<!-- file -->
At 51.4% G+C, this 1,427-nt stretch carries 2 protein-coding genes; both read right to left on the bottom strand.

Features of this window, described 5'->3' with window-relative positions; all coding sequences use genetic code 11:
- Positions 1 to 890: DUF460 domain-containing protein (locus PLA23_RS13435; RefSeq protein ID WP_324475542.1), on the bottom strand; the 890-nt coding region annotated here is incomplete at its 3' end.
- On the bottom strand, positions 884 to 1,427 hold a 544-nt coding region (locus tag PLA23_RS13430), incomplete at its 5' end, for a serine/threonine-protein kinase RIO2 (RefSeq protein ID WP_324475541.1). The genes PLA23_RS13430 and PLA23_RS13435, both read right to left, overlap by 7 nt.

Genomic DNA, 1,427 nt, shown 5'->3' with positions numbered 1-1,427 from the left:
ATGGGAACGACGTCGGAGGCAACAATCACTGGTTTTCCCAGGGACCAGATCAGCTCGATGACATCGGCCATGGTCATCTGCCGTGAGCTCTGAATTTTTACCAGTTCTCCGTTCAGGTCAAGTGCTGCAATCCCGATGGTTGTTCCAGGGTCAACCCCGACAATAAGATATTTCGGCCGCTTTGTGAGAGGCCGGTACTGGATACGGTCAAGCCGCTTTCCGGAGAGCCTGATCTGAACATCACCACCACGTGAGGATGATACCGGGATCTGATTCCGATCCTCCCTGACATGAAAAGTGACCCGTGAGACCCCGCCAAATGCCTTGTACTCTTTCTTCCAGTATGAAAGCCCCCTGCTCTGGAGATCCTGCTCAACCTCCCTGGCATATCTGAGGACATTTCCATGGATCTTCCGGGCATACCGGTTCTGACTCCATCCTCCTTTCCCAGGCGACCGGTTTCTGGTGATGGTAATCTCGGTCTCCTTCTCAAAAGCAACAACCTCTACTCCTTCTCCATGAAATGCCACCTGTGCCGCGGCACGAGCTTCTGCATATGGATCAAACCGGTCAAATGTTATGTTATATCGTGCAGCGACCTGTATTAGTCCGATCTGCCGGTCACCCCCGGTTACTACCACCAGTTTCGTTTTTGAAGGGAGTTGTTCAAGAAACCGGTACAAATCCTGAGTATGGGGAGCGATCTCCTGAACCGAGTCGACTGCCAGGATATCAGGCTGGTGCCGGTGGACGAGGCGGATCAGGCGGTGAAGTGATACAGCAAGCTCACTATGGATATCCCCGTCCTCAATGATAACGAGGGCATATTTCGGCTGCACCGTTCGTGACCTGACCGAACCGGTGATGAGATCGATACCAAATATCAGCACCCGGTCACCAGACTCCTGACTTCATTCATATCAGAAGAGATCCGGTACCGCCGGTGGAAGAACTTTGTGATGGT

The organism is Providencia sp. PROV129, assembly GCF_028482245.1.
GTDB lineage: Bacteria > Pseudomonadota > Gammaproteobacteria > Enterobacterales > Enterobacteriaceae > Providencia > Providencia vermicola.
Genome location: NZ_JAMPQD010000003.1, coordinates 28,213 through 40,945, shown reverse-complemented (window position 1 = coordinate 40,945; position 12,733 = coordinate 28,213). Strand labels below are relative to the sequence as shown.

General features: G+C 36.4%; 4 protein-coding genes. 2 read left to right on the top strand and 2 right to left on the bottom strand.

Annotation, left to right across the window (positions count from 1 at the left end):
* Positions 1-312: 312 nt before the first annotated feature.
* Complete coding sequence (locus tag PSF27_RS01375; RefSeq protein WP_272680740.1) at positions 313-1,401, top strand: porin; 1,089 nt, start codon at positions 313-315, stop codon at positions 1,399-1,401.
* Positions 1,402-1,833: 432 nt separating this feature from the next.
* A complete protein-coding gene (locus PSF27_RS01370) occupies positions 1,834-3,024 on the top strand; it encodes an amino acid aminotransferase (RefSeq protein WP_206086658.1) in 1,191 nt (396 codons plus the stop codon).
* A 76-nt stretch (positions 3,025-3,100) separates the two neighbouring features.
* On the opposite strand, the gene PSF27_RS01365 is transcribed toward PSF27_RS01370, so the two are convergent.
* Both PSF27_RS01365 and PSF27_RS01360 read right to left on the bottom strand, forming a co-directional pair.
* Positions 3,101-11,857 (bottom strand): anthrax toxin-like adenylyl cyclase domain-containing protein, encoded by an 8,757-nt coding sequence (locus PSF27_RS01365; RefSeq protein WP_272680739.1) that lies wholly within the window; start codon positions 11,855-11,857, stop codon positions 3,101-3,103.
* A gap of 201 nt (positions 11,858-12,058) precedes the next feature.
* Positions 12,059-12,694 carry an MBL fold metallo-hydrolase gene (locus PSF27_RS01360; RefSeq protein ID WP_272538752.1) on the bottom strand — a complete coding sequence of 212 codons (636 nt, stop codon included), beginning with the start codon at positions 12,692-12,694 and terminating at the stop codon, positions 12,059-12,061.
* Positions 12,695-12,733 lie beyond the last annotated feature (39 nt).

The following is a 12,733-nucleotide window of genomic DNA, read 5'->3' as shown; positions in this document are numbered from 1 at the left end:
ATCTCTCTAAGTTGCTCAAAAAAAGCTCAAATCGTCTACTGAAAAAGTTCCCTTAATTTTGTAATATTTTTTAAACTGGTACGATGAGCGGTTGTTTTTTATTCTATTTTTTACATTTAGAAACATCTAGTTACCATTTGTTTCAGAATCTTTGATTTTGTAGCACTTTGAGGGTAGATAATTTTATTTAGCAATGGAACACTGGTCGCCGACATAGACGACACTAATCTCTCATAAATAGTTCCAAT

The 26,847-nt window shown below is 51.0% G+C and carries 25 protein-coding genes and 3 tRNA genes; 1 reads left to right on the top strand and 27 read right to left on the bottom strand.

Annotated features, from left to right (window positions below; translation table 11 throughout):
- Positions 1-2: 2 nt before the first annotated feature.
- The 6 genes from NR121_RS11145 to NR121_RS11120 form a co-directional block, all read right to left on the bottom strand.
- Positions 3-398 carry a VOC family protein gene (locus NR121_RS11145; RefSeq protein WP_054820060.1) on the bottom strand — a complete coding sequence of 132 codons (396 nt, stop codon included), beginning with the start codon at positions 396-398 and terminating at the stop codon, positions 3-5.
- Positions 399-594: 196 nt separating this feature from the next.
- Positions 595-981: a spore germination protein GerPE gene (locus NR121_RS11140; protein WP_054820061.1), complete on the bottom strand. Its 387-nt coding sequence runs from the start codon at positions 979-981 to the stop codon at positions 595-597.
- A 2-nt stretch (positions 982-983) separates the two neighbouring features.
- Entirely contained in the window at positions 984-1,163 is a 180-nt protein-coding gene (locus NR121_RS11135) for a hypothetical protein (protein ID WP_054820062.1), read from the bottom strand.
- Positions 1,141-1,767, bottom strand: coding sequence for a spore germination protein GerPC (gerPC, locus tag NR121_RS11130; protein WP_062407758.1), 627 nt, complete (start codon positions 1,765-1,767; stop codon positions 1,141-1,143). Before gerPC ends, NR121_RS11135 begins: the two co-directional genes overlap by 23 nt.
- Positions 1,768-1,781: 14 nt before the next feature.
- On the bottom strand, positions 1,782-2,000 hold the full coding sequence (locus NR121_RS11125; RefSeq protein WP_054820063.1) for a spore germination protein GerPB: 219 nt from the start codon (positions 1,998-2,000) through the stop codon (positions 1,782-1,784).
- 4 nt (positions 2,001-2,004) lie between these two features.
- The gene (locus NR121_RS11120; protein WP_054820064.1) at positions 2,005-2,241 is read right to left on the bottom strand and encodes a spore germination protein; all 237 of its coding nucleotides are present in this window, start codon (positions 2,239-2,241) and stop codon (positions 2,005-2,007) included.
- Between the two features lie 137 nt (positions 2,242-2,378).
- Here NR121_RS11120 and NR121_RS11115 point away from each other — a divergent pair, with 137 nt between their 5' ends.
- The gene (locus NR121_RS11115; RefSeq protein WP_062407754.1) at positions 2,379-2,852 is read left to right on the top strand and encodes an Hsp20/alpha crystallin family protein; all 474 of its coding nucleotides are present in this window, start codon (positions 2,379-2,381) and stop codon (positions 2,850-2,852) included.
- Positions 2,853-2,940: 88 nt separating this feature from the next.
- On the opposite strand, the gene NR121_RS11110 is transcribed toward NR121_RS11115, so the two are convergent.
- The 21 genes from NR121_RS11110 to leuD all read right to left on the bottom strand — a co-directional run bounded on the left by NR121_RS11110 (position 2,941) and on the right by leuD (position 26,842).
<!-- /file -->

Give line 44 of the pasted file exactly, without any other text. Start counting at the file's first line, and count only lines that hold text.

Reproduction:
- The 21 genes from NR121_RS11110 to leuD all read right to left on the bottom strand — a co-directional run bounded on the left by NR121_RS11110 (position 2,941) and on the right by leuD (position 26,842).